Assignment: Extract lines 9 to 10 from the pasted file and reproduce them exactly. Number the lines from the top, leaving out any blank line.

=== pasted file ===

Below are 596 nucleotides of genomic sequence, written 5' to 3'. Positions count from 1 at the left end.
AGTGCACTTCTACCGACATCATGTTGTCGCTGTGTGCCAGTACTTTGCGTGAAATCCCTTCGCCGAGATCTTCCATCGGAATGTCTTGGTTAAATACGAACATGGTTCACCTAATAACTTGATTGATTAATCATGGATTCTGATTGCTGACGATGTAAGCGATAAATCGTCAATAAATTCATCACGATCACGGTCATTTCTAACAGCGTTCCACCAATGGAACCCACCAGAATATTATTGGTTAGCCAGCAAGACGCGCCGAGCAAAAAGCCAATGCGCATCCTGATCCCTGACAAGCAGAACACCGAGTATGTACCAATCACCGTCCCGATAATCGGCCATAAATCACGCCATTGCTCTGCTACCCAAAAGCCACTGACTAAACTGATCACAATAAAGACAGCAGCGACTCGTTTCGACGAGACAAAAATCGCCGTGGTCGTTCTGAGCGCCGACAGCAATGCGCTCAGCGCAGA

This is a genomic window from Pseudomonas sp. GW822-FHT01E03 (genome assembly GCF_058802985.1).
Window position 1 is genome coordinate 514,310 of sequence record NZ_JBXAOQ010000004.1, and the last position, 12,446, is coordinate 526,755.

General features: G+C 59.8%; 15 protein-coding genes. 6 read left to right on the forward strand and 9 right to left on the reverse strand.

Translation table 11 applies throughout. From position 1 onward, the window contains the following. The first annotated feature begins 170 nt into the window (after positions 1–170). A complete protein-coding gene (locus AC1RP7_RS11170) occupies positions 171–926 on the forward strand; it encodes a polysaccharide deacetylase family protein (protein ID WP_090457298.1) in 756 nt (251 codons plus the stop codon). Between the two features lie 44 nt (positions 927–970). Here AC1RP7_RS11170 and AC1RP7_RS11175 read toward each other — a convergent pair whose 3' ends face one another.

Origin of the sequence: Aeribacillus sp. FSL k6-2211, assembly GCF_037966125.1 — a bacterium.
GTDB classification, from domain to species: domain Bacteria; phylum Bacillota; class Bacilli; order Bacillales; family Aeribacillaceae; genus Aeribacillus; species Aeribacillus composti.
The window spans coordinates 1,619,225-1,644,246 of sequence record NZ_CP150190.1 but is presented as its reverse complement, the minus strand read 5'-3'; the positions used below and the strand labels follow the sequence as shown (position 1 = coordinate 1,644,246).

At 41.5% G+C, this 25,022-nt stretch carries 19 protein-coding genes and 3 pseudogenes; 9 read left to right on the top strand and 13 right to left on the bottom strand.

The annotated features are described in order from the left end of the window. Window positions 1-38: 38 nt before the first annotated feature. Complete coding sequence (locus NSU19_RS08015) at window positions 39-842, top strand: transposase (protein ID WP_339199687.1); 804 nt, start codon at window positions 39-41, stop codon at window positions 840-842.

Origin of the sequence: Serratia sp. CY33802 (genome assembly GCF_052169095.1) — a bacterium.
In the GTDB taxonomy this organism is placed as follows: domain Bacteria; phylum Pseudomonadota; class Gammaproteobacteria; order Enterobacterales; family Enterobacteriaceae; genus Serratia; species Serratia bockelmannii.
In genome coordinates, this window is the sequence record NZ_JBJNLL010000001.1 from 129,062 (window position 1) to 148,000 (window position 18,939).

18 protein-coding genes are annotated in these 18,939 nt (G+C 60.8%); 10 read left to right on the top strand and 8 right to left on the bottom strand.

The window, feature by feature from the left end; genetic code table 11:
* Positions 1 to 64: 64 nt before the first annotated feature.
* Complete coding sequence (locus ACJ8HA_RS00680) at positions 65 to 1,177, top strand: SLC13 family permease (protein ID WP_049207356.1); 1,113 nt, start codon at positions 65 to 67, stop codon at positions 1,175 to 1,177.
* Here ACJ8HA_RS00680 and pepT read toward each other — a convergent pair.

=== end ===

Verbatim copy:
The window spans coordinates 1,619,225-1,644,246 of sequence record NZ_CP150190.1 but is presented as its reverse complement, the minus strand read 5'-3'; the positions used below and the strand labels follow the sequence as shown (position 1 = coordinate 1,644,246).

At 41.5% G+C, this 25,022-nt stretch carries 19 protein-coding genes and 3 pseudogenes; 9 read left to right on the top strand and 13 right to left on the bottom strand.